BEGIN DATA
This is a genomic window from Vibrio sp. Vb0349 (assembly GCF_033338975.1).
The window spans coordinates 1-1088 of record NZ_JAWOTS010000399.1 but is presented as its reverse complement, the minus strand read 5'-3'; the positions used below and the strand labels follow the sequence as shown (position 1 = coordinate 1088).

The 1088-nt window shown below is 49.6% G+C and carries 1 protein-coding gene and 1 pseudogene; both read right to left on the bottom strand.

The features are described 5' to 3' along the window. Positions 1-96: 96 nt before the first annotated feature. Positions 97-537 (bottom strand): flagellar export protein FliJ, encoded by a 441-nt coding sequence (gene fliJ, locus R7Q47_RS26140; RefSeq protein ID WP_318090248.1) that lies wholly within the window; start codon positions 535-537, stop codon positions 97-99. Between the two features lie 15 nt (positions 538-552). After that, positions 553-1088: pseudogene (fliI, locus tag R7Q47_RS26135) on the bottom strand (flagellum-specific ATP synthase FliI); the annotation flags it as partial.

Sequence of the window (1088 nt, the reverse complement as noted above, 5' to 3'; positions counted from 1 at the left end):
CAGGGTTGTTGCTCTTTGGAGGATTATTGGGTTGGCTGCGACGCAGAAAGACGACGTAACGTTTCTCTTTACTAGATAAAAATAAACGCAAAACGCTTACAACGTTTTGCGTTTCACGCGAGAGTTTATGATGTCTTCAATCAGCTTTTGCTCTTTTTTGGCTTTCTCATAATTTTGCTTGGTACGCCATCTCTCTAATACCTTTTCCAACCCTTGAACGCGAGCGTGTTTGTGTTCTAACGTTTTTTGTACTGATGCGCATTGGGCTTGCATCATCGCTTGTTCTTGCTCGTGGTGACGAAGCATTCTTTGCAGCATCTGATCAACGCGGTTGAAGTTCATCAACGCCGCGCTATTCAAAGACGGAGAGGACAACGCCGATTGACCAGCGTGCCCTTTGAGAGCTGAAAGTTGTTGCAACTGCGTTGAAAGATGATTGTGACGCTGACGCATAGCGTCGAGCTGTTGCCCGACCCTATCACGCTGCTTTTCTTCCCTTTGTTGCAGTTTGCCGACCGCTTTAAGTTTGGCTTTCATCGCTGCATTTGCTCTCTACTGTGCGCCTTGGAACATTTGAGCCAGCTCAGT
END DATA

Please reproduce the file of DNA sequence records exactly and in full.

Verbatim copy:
This is a genomic window from Vibrio sp. Vb0349 (assembly GCF_033338975.1).
The window spans coordinates 1-1088 of record NZ_JAWOTS010000399.1 but is presented as its reverse complement, the minus strand read 5'-3'; the positions used below and the strand labels follow the sequence as shown (position 1 = coordinate 1088).

The 1088-nt window shown below is 49.6% G+C and carries 1 protein-coding gene and 1 pseudogene; both read right to left on the bottom strand.

The features are described 5' to 3' along the window. Positions 1-96: 96 nt before the first annotated feature. Positions 97-537 (bottom strand): flagellar export protein FliJ, encoded by a 441-nt coding sequence (gene fliJ, locus R7Q47_RS26140; RefSeq protein ID WP_318090248.1) that lies wholly within the window; start codon positions 535-537, stop codon positions 97-99. Between the two features lie 15 nt (positions 538-552). After that, positions 553-1088: pseudogene (fliI, locus tag R7Q47_RS26135) on the bottom strand (flagellum-specific ATP synthase FliI); the annotation flags it as partial.

Sequence of the window (1088 nt, the reverse complement as noted above, 5' to 3'; positions counted from 1 at the left end):
CAGGGTTGTTGCTCTTTGGAGGATTATTGGGTTGGCTGCGACGCAGAAAGACGACGTAACGTTTCTCTTTACTAGATAAAAATAAACGCAAAACGCTTACAACGTTTTGCGTTTCACGCGAGAGTTTATGATGTCTTCAATCAGCTTTTGCTCTTTTTTGGCTTTCTCATAATTTTGCTTGGTACGCCATCTCTCTAATACCTTTTCCAACCCTTGAACGCGAGCGTGTTTGTGTTCTAACGTTTTTTGTACTGATGCGCATTGGGCTTGCATCATCGCTTGTTCTTGCTCGTGGTGACGAAGCATTCTTTGCAGCATCTGATCAACGCGGTTGAAGTTCATCAACGCCGCGCTATTCAAAGACGGAGAGGACAACGCCGATTGACCAGCGTGCCCTTTGAGAGCTGAAAGTTGTTGCAACTGCGTTGAAAGATGATTGTGACGCTGACGCATAGCGTCGAGCTGTTGCCCGACCCTATCACGCTGCTTTTCTTCCCTTTGTTGCAGTTTGCCGACCGCTTTAAGTTTGGCTTTCATCGCTGCATTTGCTCTCTACTGTGCGCCTTGGAACATTTGAGCCAGCTCAGT